Thursday, November 8, 2018

Voltron: Legendary Defender (Re)Watch 7.11, "Trial by Fire"

Read the previous entry here!
Read the next entry here!

The fight to save the Earth continues as the seventh season of Legendary Defender comes closer to its end.

7.11, "Trial by Fire"

Written by Joshua Hamilton
Directed by Michael Chang


The attack with which the previous episode ends leaves Voltron forcibly disarticulated, its component Lions adrift and their Paladins unconscious. The Galra do not relent in their assault, and Earth's forces look on in horror as they begin to realize the treachery that has been perpetrated on them. Shiro begins to plot a retrieval mission.

Not the best thing to wake up to.
Image taken from the episode, used for commentary.
Keith, captured by the Galra along with the other Paladins, wakes briefly and sees the traitor admiral exhorting Sendak to release the Paladins to her and depart Earth. He refuses and imprisons the admiral along with them, ordering the assault on the planet to resume as Keith loses consciousness again.

Back on Earth, Shiro and Coran try to activate Earth's defense ship, the Atlas, as the Galra siege weapons align themselves to assail the redoubt. Knowing that their defenses will not hold against the coming assault, the Earth forces decide to reroute power from the defenses to the Atlas, and they rush to enact their plans. The four cadet pilots are dispatched as the last defensive line as the Atlas is brought online.

The cadets are understandably concerned.
Image taken from the episode, used for commentary.
Keith wakes aboard the Galra ship again. He is alone in a cell, left isolated from the other Paladins and stripped of his weapons. The other Paladins make radio contact and assess their situation. The traitor admiral is imprisoned nearby and, overhearing, confesses her sins. She relates what she knows of Sendak's plan; the Galra leader means to destroy the planet.

Work to launch the Atlas continues. The Galra note the shifts in power distribution and attack the redoubt, hindering the launch efforts. A counterattack ensues, and the Atlas attempts to launch--unsuccessfully. Holt despairs, and Coran has a sudden realization. Taking the remains of the Castle of Lions, he is able to power the Atlas fully, and the ship successfully launches on her second attempt. Shiro is startled to find himself in command without thinking, the others deferring to him.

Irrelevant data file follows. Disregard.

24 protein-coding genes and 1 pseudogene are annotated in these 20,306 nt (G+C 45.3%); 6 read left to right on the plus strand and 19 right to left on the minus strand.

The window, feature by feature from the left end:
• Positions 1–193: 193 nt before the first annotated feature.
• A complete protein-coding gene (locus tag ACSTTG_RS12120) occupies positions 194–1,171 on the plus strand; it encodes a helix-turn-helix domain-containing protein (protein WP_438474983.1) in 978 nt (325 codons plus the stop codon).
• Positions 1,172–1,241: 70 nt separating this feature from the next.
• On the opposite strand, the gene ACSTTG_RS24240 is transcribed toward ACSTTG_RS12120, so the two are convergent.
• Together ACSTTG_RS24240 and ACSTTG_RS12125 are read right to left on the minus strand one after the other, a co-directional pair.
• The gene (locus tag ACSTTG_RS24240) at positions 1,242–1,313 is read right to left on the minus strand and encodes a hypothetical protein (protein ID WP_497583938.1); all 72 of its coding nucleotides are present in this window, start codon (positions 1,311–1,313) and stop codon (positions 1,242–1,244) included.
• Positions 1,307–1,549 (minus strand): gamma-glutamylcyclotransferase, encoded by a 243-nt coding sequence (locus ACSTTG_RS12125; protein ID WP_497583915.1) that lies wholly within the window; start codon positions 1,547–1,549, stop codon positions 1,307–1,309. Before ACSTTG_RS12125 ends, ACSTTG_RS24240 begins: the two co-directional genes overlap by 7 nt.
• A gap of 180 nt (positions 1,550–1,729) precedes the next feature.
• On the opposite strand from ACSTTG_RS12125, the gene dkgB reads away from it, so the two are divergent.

Sendak joins the battle as the Atlas launches, seeking to interdict her. The attempt is unsuccessful, and the Atlas joins the fray. Matters improve rapidly for the Earth forces. The Paladins begin to enact escape, exhorted by Hunk. The Lions activate, piloted remotely, and Sendak orders the Paladins killed. The traitor admiral appears to try to buy her life again, using it as a ruse to hinder the execution as the fight continues. She dies from the attempt, but she is successful in allowing enough time to pass for the Paladins to escape. Keith hears her last words and recovers her body.


Much of the episode deals with the effects of the admiral's treason against Earth, and it will come as little or no surprise to the audience that the admiral dies as a direct result of her actual and expected betrayal of her home planet. And, though it is hardly unique to the period, the medieval was preoccupied with treason; any time perceived as being as concerned with social strata and "divine" order as the medieval could hardly help but be. Certainly, treason--with admittedly varying definitions--pervades chivalric literature and its surrounding history; Malory is a prime example of it, with his work featuring several cases of treason in several forms and his own life marked by accusations of and denied pardons for treason. As such, the focus of the present episode on treason does not make a definitive link between the series and the medieval, but it does add to links already present by emphasizing something that is emphasized in the earlier materials--a useful reminder as matters progress in the series.

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